Mormons on opposite sides in immigration fight

No matter how much the LDS Church would like to remain neutral on the issue of illegal immigration, Mormon activists on opposite sides draw on their faith's doctrines or practices to buoy their positions.

Russell Pearce, the Arizona senator who proposed that state's tough anti-immigration law, is LDS and hails from Mesa, a stronghold of Mormonism.

Pearce did not return messages seeking comment for this story. But, according to Rep. Stephen Sandstrom, R-Orem, the Arizona lawmaker builds his case on the Utah-based church's 12th Article of Faith, which says Mormons believe in "obeying, honoring and sustaining the law."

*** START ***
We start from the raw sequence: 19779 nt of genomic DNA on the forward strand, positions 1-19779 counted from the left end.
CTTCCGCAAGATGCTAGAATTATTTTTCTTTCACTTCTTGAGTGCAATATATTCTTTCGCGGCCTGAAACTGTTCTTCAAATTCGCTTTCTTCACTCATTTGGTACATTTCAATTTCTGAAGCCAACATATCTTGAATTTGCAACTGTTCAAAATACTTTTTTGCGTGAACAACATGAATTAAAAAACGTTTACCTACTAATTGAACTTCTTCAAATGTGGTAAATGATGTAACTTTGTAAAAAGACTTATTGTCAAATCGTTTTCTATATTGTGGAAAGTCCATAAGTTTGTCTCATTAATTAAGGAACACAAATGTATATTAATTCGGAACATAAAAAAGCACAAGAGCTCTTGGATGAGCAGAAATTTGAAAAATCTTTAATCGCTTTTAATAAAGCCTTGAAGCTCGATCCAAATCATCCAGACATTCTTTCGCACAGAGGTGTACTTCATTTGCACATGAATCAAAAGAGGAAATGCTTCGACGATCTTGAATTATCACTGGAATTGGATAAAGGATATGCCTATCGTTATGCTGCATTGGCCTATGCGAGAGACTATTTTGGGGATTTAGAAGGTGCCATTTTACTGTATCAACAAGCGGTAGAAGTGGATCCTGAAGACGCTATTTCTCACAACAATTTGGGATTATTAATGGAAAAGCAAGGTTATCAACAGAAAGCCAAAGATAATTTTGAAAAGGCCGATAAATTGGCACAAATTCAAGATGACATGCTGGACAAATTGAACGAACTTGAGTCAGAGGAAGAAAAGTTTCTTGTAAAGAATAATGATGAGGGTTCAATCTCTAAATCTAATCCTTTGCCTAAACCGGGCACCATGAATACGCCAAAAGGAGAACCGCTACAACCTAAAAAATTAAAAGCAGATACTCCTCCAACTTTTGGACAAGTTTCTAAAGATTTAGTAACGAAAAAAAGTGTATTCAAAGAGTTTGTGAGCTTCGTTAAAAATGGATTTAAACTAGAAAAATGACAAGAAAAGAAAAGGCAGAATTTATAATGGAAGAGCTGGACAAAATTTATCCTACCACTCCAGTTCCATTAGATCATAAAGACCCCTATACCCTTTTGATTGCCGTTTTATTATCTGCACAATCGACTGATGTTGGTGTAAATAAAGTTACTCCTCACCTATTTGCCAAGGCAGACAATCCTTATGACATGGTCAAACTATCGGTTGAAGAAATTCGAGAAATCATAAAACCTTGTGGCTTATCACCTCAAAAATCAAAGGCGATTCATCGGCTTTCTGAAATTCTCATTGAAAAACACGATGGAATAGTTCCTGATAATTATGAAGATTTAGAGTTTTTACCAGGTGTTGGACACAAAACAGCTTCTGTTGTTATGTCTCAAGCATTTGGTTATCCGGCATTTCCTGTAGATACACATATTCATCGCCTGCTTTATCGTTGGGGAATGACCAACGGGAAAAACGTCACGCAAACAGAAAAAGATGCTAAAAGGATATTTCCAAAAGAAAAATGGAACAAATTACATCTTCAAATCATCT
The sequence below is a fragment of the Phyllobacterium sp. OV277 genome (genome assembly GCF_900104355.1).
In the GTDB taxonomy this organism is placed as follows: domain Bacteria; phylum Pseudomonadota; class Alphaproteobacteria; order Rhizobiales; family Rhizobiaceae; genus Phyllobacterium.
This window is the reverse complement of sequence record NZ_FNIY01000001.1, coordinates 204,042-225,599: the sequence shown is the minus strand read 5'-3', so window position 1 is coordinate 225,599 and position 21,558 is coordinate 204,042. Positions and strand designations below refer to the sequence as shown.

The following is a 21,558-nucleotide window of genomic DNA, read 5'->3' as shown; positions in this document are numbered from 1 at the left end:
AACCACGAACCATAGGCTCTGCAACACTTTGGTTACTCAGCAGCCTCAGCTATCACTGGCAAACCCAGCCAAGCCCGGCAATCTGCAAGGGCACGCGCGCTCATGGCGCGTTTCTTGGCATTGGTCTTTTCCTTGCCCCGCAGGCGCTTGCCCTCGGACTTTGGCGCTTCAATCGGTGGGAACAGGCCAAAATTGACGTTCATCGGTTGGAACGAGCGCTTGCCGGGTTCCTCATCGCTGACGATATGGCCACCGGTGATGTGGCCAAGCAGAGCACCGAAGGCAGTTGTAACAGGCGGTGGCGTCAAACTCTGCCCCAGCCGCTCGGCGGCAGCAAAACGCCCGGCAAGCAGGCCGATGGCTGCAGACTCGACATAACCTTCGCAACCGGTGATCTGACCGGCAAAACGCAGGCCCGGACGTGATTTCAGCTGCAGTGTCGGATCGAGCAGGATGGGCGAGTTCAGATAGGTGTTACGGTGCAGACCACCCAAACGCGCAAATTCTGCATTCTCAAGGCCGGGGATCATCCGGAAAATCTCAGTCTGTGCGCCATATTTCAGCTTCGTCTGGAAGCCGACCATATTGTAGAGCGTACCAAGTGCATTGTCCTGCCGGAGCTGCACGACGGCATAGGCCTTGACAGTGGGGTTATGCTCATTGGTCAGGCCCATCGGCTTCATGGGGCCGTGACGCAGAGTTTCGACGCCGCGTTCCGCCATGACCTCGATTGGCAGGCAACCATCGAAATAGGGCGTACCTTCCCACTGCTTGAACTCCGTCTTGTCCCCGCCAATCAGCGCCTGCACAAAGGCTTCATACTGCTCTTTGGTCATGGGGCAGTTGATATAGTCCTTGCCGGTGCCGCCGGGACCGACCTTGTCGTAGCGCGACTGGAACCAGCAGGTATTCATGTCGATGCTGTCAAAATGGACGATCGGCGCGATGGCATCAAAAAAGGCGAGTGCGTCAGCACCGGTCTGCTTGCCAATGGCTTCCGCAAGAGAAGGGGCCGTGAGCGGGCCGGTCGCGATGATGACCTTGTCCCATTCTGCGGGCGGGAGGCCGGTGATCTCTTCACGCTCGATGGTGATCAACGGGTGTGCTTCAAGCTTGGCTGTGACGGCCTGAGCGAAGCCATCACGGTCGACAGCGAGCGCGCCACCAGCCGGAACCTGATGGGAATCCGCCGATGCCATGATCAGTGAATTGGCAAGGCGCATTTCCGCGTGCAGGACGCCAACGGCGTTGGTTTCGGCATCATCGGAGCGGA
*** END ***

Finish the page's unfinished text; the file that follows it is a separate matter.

That also is a key belief for Sandstrom, a Mormon who has met with Pearce several times and hopes to introduce a similar bill in Utah.

"We are a country with the rule of law," said Sandstrom, who served an LDS mission in Venezuela. "That's the only way a country can prosper."

On the opposite side are Latter-day Saints who argue for a more complex and humane approach to immigration. They point to church teachings about taking care of one's family, being hospitable to the stranger and building the kingdom of God.

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